It is impractical therefore to be specific across the entire spectrum of diameters and welding procedures, other than to say that savings can be significant when commercial purging systems are employed. As an example, users report that a 900 mm diameter pipe can be fully purged to less than 0.1% oxygen in under 10 minutes when using the 'Argweld®' commercial systems illustrated. There are reported savings in excess of 80% on purge time compared with alterative purging systems so that inert gas usage can be reduced dramatically as a result. ('Argweld' is a registered trade name of Huntingdon Fusion Techniques HFT®.)
Typical analysis has been made on pipe diameters between 100 and these are presented in Table 1.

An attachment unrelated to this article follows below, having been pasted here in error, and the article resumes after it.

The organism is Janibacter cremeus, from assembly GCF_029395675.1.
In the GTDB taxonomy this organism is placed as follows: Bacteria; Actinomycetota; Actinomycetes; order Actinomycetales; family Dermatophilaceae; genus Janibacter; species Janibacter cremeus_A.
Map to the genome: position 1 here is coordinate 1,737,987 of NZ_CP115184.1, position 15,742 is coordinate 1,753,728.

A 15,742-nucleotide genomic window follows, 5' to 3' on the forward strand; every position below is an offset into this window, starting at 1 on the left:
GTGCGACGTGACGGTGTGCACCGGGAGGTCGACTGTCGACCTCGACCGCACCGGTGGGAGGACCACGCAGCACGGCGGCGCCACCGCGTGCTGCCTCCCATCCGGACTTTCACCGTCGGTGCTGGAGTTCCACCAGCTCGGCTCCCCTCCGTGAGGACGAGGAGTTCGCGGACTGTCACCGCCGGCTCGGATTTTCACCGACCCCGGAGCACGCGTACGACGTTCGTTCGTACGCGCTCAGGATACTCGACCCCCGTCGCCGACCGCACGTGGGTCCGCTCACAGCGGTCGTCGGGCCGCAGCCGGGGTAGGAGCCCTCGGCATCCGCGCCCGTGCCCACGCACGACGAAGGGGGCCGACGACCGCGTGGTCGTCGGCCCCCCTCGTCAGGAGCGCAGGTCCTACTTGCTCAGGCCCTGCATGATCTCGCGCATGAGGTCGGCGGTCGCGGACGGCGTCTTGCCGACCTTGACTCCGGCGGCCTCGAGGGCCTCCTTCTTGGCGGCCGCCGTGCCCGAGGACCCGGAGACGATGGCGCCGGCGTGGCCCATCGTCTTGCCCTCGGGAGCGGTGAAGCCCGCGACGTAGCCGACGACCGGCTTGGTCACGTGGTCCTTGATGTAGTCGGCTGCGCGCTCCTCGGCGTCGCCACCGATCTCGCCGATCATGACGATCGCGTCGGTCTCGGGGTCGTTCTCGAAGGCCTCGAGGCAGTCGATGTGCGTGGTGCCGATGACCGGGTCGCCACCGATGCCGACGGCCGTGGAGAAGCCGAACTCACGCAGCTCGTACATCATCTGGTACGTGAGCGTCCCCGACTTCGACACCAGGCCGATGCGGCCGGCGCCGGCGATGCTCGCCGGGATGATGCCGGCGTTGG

It is clear from this basic analysis that where several welds have to be made on similar pipe diameters there can be genuine cost savings when using inflatable weld purge systems as the sealing medium. Add this to the technical advantages of reliable sealing and ease of use and the inflatable purge concept can be seen to offer significant attractions.
It is clear from this basic analysis that where several welds have to be made on similar pipe diameters therecan be genuine cost savings when using commercial inflatable pipe purging systems (see Figs. 3, 4, 5 and 6.) Add this to the technical advantages of reliable sealing and ease of use and the inflatable purge system concept can be seen to offer significant attractions.
By Drs Michael J Fletcher and Ron A Sewell